Since we use GitHub for the development process, we decided to utilize GitHub’s Projects feature to create a swimlane view of the work.  All of the user stories for the sprints will start in a “To Do” column, and as developers begin to work on their user story, they will move it from “To Do” to “In Progress” and so on—until it reaches the Done column. The goal of the sprint is to have all the user stories in the Done column.  

Sprint demo:  At the end of the sprint, the team has an opportunity to demo the work they have completed to the team, Project Manager, CPO or CEO.  Demos are critical in this approach, as it allows for the team and internal stakeholders to review the product as its being developed and allows for adjustments to be made along the way—rather than when the final product is complete and it would be more time-consuming and difficult to make the changes. The demo is also a time for the developers to share their accomplishments with others.  

Final product: Before the final product, we will rinse and repeat grooming the product backlog, sprint planning and sprint iterations until the final product is complete. 

To give you a clearer picture of how we work, here are the 5 main steps we take to manage projects.

We keep it simple: 5 main steps 

5 steps agile pm

Step 1: Writing user stories

User stories are part of the agile approach. They're meant to shift the focus from writing about requirements to talking about them. Our stories include a sentence or two and, more importantly, a series of conversations about the desired functionality.

When written in the voice of the end-user, it gives us all a clear picture of what we are building, who we are building it for and why. User stories typically follow this format or a similar format:    

As a < user type >, I want < some feature/goal > so that < some reason >

Example using the format: 

As a user, I want to provide my email address on MailerLite's website so that I can begin to receive helpful email marketing tips and tricks.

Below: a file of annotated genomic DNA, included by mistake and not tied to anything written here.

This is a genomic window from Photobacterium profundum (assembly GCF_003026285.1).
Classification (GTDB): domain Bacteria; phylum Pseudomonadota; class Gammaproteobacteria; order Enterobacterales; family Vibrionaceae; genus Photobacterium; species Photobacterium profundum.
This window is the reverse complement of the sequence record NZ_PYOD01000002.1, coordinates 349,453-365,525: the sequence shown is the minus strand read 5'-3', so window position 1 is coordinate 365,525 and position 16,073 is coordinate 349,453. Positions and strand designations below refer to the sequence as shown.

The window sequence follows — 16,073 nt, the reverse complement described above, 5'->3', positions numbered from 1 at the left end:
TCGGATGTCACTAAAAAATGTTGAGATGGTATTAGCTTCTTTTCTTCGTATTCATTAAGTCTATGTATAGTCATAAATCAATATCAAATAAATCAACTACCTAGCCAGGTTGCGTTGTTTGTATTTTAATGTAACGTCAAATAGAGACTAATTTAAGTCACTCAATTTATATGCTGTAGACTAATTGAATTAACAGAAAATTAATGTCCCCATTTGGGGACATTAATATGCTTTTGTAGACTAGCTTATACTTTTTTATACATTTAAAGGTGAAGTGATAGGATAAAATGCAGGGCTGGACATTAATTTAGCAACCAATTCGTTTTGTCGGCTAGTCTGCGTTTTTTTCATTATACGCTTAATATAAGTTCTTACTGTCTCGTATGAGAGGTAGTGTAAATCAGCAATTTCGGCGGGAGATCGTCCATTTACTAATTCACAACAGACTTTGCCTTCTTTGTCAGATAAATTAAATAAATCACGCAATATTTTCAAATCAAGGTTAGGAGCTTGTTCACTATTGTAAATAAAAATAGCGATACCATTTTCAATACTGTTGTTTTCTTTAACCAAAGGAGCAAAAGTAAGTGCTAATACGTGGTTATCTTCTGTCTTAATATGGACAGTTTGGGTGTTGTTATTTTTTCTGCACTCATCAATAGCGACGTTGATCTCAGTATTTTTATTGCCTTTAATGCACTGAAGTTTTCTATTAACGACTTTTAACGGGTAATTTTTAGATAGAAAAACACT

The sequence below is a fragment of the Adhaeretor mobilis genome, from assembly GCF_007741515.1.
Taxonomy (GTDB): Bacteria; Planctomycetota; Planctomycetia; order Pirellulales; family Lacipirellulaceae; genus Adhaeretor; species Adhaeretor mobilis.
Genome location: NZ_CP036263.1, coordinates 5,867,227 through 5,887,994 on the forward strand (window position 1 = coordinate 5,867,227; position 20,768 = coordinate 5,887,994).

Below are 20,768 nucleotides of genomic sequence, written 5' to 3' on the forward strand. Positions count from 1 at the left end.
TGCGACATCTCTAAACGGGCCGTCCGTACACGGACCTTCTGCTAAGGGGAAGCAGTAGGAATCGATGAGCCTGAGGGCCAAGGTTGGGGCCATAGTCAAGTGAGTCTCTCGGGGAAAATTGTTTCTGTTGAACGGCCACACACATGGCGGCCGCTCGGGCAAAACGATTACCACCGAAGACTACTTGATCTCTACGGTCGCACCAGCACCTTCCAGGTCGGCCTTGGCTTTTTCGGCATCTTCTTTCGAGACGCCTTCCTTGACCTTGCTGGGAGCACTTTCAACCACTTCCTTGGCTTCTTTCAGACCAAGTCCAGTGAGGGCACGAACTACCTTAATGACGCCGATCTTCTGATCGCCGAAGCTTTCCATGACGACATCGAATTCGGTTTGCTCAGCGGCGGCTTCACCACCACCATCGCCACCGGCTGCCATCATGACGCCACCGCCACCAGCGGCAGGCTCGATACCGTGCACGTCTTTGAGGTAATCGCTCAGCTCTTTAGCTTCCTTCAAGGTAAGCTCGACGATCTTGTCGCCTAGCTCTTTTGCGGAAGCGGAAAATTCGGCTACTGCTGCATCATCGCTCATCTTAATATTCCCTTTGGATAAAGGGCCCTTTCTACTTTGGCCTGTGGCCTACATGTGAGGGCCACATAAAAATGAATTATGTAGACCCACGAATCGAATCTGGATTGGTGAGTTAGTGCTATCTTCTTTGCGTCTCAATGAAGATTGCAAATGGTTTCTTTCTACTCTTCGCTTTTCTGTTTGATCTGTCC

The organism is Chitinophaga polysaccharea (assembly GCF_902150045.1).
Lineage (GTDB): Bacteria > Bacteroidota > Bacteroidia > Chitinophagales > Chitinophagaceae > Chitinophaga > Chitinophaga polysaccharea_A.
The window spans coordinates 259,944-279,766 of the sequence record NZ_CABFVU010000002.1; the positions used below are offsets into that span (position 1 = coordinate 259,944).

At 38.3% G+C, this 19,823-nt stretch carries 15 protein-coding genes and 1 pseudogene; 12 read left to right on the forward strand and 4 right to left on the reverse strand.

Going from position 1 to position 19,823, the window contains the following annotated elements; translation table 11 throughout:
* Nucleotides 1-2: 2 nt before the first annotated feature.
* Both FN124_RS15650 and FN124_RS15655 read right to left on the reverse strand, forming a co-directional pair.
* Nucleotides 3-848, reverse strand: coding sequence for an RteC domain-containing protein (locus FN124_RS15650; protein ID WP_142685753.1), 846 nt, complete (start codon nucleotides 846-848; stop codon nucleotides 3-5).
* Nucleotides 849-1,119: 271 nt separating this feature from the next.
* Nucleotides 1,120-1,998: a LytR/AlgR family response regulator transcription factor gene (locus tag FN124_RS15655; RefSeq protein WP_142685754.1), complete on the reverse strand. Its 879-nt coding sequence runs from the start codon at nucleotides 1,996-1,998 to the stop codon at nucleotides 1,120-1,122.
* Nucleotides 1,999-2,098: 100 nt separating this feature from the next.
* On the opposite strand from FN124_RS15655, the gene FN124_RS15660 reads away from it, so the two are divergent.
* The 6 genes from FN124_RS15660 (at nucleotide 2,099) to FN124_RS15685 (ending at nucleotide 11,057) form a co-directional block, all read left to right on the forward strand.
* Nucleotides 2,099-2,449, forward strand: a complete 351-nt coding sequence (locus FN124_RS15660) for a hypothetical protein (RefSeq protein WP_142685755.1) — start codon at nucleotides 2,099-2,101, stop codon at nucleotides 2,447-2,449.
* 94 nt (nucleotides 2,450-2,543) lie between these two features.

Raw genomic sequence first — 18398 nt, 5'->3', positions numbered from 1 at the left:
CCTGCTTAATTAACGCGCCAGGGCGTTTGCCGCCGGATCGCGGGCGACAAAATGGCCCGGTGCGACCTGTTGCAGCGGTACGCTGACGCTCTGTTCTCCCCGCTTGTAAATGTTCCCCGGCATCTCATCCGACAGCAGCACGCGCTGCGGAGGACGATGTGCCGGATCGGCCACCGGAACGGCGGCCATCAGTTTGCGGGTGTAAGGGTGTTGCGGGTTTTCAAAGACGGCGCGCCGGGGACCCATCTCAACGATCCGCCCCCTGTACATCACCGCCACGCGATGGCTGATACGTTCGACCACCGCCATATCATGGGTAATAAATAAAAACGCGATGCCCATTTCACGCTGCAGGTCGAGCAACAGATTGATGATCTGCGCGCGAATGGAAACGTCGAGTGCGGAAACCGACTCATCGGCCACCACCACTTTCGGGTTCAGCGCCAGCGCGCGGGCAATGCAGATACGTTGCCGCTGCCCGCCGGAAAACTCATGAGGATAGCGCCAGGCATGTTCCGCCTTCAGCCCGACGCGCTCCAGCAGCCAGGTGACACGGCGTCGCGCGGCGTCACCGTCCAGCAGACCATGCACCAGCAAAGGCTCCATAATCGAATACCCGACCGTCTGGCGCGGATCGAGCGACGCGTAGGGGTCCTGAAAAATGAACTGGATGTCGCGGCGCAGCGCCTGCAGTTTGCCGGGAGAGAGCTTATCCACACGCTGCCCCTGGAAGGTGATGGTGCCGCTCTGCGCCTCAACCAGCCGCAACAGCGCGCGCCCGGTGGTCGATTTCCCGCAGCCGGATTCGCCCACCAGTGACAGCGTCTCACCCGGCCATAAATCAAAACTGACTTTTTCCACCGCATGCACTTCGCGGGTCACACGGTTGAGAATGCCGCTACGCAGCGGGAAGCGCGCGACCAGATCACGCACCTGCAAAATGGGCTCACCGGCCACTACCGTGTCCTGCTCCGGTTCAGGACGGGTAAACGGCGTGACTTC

Step 2: Sprint planning

Before the start of a sprint, we hop on a video call to review the groomed user stories that the Project Manager has put together in a backlog. During this call, the team discusses the user stories, provides time estimate and chooses which stories will fit into our upcoming sprint. 

Step 3: 2-week sprint cadence

A sprint is a short timeframe (1-4 weeks) in which the teams work on predetermined user stories. When implementing a sprint cadence to our process, we determined 2 weeks was our sweet spot. It's enough time to get through a measurable amount of work while getting that work to a releasable state.   

Step 4: Sprint demos

At the end of the sprint, each team member gets an opportunity to demonstrate the releasable work they've completed in the sprint. It's a time where we can see what was built, provide feedback and discuss any tweaks that may be needed. It's also a time to celebrate the incredible work of the team!

Step 5: Rinse and repeat

After the sprint demos, we plan the next set of user stories and start a new cycle. We “rinse and repeat” until we have a final project.

Scaling without losing our identity

Since moving to these easy-to-implement processes, we've seen improvements with our productivity, collaboration and accountability. All of our developers feel more connected to the bigger picture while still enjoying a sense of independence and self-management.

This agile philosophy will enable us to maintain our productivity as the team grows! I can't wait to see how our new methods will help us rock 2020. 

Do you have a PM process? Tell us about it. We love hearing new ideas!

Amanda Lomanto

I’m Amanda, Project Manager at MailerLite. I’m usually behind the scenes helping our team build new things. While I’ve managed tons of projects, the best one was my wedding. Somehow between all the decision-making and saying “I Do”, I found time to hand-make invitations, menus, baskets and bridesmaid's jewelry.